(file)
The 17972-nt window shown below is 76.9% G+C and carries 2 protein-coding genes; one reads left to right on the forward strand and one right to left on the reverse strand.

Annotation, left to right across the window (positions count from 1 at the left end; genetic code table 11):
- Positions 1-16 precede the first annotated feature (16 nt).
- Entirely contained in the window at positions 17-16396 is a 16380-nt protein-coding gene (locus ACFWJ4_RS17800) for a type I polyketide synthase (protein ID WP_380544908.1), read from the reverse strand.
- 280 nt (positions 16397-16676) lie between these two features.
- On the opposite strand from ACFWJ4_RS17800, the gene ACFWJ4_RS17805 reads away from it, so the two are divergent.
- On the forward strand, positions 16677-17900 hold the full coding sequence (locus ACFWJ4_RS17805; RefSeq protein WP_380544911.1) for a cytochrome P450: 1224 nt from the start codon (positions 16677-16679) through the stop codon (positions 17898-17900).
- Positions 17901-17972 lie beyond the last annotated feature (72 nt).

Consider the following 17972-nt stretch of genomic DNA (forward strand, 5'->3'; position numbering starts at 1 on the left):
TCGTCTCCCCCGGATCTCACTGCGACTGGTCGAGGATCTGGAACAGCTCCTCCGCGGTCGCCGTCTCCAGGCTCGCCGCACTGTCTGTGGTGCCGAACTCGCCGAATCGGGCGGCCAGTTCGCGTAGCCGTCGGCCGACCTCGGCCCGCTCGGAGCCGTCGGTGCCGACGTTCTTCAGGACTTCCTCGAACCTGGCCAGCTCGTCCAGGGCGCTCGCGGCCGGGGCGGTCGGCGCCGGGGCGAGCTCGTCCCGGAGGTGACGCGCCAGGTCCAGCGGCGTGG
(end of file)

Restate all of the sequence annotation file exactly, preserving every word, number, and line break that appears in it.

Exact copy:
The 17972-nt window shown below is 76.9% G+C and carries 2 protein-coding genes; one reads left to right on the forward strand and one right to left on the reverse strand.

Annotation, left to right across the window (positions count from 1 at the left end; genetic code table 11):
- Positions 1-16 precede the first annotated feature (16 nt).
- Entirely contained in the window at positions 17-16396 is a 16380-nt protein-coding gene (locus ACFWJ4_RS17800) for a type I polyketide synthase (protein ID WP_380544908.1), read from the reverse strand.
- 280 nt (positions 16397-16676) lie between these two features.
- On the opposite strand from ACFWJ4_RS17800, the gene ACFWJ4_RS17805 reads away from it, so the two are divergent.
- On the forward strand, positions 16677-17900 hold the full coding sequence (locus ACFWJ4_RS17805; RefSeq protein WP_380544911.1) for a cytochrome P450: 1224 nt from the start codon (positions 16677-16679) through the stop codon (positions 17898-17900).
- Positions 17901-17972 lie beyond the last annotated feature (72 nt).

Consider the following 17972-nt stretch of genomic DNA (forward strand, 5'->3'; position numbering starts at 1 on the left):
TCGTCTCCCCCGGATCTCACTGCGACTGGTCGAGGATCTGGAACAGCTCCTCCGCGGTCGCCGTCTCCAGGCTCGCCGCACTGTCTGTGGTGCCGAACTCGCCGAATCGGGCGGCCAGTTCGCGTAGCCGTCGGCCGACCTCGGCCCGCTCGGAGCCGTCGGTGCCGACGTTCTTCAGGACTTCCTCGAACCTGGCCAGCTCGTCCAGGGCGCTCGCGGCCGGGGCGGTCGGCGCCGGGGCGAGCTCGTCCCGGAGGTGACGCGCCAGGTCCAGCGGCGTGG